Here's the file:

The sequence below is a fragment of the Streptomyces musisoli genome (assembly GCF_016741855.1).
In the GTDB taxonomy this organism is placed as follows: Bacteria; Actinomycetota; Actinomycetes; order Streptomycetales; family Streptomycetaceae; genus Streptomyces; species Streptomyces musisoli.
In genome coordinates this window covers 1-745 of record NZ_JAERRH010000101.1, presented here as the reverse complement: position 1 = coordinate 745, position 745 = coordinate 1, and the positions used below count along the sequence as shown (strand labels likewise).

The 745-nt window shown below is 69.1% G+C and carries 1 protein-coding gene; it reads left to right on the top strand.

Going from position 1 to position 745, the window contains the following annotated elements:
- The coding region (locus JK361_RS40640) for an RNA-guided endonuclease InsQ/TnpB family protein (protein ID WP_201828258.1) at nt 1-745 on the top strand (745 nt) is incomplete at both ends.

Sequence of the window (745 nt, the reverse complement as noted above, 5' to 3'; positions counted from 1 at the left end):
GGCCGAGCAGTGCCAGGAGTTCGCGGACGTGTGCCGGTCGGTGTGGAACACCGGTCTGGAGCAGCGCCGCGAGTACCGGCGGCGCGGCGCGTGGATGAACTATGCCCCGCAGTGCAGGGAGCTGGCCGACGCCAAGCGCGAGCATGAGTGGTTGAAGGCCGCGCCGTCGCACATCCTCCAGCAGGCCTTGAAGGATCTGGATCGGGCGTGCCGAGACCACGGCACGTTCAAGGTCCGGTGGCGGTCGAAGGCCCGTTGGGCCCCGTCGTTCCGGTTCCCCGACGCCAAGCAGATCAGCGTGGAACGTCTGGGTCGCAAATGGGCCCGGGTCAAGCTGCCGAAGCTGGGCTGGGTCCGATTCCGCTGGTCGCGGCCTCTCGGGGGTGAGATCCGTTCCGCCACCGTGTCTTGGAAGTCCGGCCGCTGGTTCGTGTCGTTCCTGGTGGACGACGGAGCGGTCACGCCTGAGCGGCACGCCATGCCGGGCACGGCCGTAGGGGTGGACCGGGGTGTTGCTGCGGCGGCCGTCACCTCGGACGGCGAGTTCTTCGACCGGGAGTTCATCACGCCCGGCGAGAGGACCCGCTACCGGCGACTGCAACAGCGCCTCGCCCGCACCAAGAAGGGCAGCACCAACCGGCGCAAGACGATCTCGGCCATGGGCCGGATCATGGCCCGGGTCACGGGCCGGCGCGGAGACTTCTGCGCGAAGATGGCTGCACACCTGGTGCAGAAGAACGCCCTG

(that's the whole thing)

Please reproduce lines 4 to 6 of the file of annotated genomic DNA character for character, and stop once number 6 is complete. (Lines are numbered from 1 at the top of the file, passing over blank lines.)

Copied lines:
The 745-nt window shown below is 69.1% G+C and carries 1 protein-coding gene; it reads left to right on the top strand.

Going from position 1 to position 745, the window contains the following annotated elements:
- The coding region (locus JK361_RS40640) for an RNA-guided endonuclease InsQ/TnpB family protein (protein ID WP_201828258.1) at nt 1-745 on the top strand (745 nt) is incomplete at both ends.